The book calls this type of investment portfolio, a “permanent portfolio” and advocates that it be re-balanced once per year so that the 25 percent allocation is maintained annually for each asset class. A mutual fund based upon his earlier book,Inflation-Proofing Your Investments written in 1981, is Permanent Portfolio (PRPFX) and has a ten-year return of 6.93 percent since its inception in 1982 and its 2008 loss was -6.5 percent. Source: Wikipedia.com, * 1973-2012, Inflation 4.3% Source:http://mebfaber.com/2010/10/28/timing-the-permanent-portfolio-and-ivy-swensen-arnott-bernstein/
Bridgewater Associates’ Risk Parity Portfolio – The Risk Parity methodology appears to be a refinement of Harry Browne’s strategy. Here are two white papers by Bridgewater that introduce the concepts of risk parity:
- “Engineering Targeted Returns and Risks“ – Bridgewater
- “The Biggest Mistake In Investing” – Bridgewater
Bridgewater Associates, LP one of the world’s largest hedge funds. “Risk Parity” was pioneered by Paul Podolsky, Ryan Johnson, and Owen Jennings based on interviews with personnel who created the Risk Parity strategy. Source:www.bwater.com/Uploads/FileManager/research/All-Weather/All-Weather-Story.pdf
Many pension funds have used a version of the “Risk Parity” portfolio. The portfolio has the following allocations in Exhibit 2. The strategy spreads the risks on various economic cycles:
- Investors could set up “Risk Parity” portfolios, assuming that you do not know what the future is going to hold.
- The “Risk Parity” portfolios should cover two scenarios: growth and inflation, each in either a “rising” or “falling” condition.
- How stocks and bonds perform in the growth and inflation scenarios: When growth is slower-than-expected, stocks go down. When inflation is higher-than-expected, bonds go down. When inflation is lower-than-expected, bonds go up.
- So the “risk parity” portfolio should consist of four different collections. As a result, your entire portfolio balances risk. This works because, at some point, there’s a ruinous asset class, which will destroy returns and wealth. Worse, you do not know which one of the four cycles will hurt your portfolio next. Source:http://seekingalpha.com/article/878251-bridgewaters-all-weather-portfolio-vs-harry-brownes-permanent-portfolio
Although the Risk Parity Portfolio has done well in a declining interest rate environment, it does not perform as well in both the low and rising interest rate environments.
Ray Dalio’s All-Weather Portfolio – In 1975, Ray Dalio founded the Westport, Connecticut-based Bridgewater Associates which became the largest hedge fund in the world, as of 2014, with over $160 billion in assets under management. Source: Wikipedia.com Assets as of as of October 2014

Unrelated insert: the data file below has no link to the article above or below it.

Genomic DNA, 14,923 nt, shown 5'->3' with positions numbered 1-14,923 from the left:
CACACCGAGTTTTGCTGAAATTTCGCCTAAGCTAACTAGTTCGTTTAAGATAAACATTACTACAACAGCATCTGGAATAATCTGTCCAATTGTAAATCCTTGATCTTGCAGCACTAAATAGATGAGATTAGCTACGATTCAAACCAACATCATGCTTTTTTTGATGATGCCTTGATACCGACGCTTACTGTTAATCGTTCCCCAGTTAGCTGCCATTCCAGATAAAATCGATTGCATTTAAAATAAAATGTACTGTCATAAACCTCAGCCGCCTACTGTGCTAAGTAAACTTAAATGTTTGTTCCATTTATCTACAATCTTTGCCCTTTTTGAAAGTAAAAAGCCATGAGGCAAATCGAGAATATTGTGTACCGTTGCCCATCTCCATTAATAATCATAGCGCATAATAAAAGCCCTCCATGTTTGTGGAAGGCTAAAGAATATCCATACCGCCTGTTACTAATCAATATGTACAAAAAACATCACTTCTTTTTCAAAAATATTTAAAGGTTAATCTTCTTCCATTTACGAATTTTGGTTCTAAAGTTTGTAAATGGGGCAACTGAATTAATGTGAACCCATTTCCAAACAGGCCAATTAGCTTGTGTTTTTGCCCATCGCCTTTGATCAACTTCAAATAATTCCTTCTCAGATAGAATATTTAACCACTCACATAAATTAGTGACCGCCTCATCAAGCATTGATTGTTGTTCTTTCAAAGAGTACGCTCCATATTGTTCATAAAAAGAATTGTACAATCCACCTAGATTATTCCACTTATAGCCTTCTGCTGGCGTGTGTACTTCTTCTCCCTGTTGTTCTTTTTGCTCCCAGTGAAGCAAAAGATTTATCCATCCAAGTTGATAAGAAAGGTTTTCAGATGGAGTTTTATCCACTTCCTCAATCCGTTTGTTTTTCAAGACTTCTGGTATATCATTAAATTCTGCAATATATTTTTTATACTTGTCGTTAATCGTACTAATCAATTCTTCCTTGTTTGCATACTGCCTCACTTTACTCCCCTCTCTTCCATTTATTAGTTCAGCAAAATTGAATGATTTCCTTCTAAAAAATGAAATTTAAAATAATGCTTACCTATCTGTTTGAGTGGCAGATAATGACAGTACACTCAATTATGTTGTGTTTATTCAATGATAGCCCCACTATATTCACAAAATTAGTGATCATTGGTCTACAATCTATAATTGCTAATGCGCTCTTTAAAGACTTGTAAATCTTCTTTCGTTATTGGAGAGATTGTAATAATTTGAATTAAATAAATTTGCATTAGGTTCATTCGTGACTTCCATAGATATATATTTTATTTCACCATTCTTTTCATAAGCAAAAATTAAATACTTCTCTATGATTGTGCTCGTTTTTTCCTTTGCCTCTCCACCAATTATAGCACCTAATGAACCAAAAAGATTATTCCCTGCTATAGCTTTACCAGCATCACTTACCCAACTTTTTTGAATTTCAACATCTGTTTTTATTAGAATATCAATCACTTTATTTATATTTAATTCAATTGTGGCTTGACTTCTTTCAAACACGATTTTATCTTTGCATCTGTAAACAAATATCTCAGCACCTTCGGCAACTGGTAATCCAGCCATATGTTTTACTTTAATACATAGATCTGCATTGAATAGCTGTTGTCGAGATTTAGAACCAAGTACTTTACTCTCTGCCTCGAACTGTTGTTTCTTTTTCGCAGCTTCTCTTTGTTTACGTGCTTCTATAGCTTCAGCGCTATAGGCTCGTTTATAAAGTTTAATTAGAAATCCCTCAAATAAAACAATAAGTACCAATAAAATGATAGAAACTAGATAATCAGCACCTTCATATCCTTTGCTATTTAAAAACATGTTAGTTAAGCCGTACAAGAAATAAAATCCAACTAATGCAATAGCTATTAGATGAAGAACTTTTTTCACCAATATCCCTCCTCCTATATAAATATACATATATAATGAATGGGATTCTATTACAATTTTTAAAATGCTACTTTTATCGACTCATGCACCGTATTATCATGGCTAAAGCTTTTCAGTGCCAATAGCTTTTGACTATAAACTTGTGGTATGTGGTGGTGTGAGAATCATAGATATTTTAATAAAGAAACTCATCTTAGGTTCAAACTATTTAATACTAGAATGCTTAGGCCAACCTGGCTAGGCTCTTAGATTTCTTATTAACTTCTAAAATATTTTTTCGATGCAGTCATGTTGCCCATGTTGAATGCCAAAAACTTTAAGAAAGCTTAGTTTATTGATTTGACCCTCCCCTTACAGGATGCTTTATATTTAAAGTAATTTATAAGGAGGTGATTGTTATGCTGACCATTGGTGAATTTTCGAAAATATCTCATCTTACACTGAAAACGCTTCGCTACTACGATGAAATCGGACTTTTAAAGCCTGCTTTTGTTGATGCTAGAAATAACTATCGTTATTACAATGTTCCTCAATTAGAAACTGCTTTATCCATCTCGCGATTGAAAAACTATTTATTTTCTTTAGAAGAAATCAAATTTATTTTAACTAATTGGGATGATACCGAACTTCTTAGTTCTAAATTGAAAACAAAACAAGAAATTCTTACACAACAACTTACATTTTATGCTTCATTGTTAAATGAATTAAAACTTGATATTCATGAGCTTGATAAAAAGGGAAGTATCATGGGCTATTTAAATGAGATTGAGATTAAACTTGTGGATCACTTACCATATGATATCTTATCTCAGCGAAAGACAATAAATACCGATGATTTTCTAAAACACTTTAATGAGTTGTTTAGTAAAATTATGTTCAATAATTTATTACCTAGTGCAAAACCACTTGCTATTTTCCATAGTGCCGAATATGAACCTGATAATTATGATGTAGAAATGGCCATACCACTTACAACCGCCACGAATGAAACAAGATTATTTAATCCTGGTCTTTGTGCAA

In 2007, Ray Dalio predicted the global financial crisis, and in 2008 published an essay,“How the Economic Machine Works; A Template for Understanding What is Happening Now” which explained his model for the economic crisis.(1) He self-published a 123-page volume called Principles(2), in 2011, which outlined his logic and personal philosophy for investments and corporate management based on a lifetime of observation, analysis, and practical application through his hedge fund.
In 2014, Tony Robbins interviewed Ray Dalio and asked him his ideal asset allocation. Dalio said the key is to balance risk in all seasons since nobody knows when the next season will begin. The fundamental idea is that the future is impossible to predict. The future will fall into four basic economic scenarios: rising growth, falling growth, rising inflation, and falling inflation. Different types of assets do well in each of these scenarios. Sources: Wikipedia, 1) www.bwater.com/Uploads/FileManager/Principles/Bridgewater-Associates-Ray-Dalio-Principles.pdf (2 )
bwater.com/Uploads/FileManager/research/how-the-economic-machine-works/ray_Dalio__how_the_economic_machine_works__leveragings_and_deleveragings.pdf,1973-2013, Inflation 4.3% Source: http://awealthofcommonsense.com/back-testing-tony-robbins-weather-portfolio/
As mentioned earlier, although these risk reduction models have done well in a declining interest rate environment, they may not do as well in the current low-interest rate or in a rising interest rate environment.
Passive Alpha-Driven Modeling
Alpha-Driven Modeling is intended to create more return than its index. Unfortunately, they do it at a cost of higher drawdown risk exposures. Here are some top passive alpha-driven portfolio models.
Andrew Tobias’s The Only Investment Guide You’ll Ever Need Portfolio – Andrew Tobias is the author of The Only Investment Guide You’ll Ever Need, which for more than thirty years has been a favorite finance guide, earning the allegiance of more than a million readers across the United States. * 1973-2012, Inflation 4.3% Source:http://mebfaber.com/2010/10/28/timing-the-permanent-portfolio-and-ivy-swensen-arnott-bernstein/